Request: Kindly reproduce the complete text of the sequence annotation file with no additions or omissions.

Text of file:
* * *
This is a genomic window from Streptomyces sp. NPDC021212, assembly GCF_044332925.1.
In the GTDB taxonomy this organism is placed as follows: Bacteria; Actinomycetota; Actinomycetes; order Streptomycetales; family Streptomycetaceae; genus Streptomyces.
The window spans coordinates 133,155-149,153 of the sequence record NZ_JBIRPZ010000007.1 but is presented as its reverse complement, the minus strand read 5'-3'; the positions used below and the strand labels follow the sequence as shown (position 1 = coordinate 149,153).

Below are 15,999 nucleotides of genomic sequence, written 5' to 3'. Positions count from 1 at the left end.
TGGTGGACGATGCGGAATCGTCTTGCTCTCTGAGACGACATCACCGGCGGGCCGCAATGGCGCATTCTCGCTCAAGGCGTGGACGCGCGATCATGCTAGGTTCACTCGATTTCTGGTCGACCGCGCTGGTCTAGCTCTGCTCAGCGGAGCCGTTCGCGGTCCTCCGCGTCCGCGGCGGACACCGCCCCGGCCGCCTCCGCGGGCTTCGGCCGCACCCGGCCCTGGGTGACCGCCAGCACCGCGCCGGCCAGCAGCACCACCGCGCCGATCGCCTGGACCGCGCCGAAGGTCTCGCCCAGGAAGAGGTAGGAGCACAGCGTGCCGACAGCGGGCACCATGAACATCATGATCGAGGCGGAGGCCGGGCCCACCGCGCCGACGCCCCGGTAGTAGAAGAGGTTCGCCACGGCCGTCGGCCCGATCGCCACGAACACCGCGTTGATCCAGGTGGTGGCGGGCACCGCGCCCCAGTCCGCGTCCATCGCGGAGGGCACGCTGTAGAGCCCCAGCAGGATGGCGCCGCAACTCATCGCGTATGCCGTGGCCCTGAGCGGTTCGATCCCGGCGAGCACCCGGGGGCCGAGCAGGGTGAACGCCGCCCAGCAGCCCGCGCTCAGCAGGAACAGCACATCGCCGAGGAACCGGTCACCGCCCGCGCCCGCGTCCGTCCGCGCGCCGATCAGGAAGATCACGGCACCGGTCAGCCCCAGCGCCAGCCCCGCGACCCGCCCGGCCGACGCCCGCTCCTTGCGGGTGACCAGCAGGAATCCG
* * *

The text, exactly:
This is a genomic window from Streptomyces sp. NPDC021212, assembly GCF_044332925.1.
In the GTDB taxonomy this organism is placed as follows: Bacteria; Actinomycetota; Actinomycetes; order Streptomycetales; family Streptomycetaceae; genus Streptomyces.
The window spans coordinates 133,155-149,153 of the sequence record NZ_JBIRPZ010000007.1 but is presented as its reverse complement, the minus strand read 5'-3'; the positions used below and the strand labels follow the sequence as shown (position 1 = coordinate 149,153).

Below are 15,999 nucleotides of genomic sequence, written 5' to 3'. Positions count from 1 at the left end.
TGGTGGACGATGCGGAATCGTCTTGCTCTCTGAGACGACATCACCGGCGGGCCGCAATGGCGCATTCTCGCTCAAGGCGTGGACGCGCGATCATGCTAGGTTCACTCGATTTCTGGTCGACCGCGCTGGTCTAGCTCTGCTCAGCGGAGCCGTTCGCGGTCCTCCGCGTCCGCGGCGGACACCGCCCCGGCCGCCTCCGCGGGCTTCGGCCGCACCCGGCCCTGGGTGACCGCCAGCACCGCGCCGGCCAGCAGCACCACCGCGCCGATCGCCTGGACCGCGCCGAAGGTCTCGCCCAGGAAGAGGTAGGAGCACAGCGTGCCGACAGCGGGCACCATGAACATCATGATCGAGGCGGAGGCCGGGCCCACCGCGCCGACGCCCCGGTAGTAGAAGAGGTTCGCCACGGCCGTCGGCCCGATCGCCACGAACACCGCGTTGATCCAGGTGGTGGCGGGCACCGCGCCCCAGTCCGCGTCCATCGCGGAGGGCACGCTGTAGAGCCCCAGCAGGATGGCGCCGCAACTCATCGCGTATGCCGTGGCCCTGAGCGGTTCGATCCCGGCGAGCACCCGGGGGCCGAGCAGGGTGAACGCCGCCCAGCAGCCCGCGCTCAGCAGGAACAGCACATCGCCGAGGAACCGGTCACCGCCCGCGCCCGCGTCCGTCCGCGCGCCGATCAGGAAGATCACGGCACCGGTCAGCCCCAGCGCCAGCCCCGCGACCCGCCCGGCCGACGCCCGCTCCTTGCGGGTGACCAGCAGGAATCCG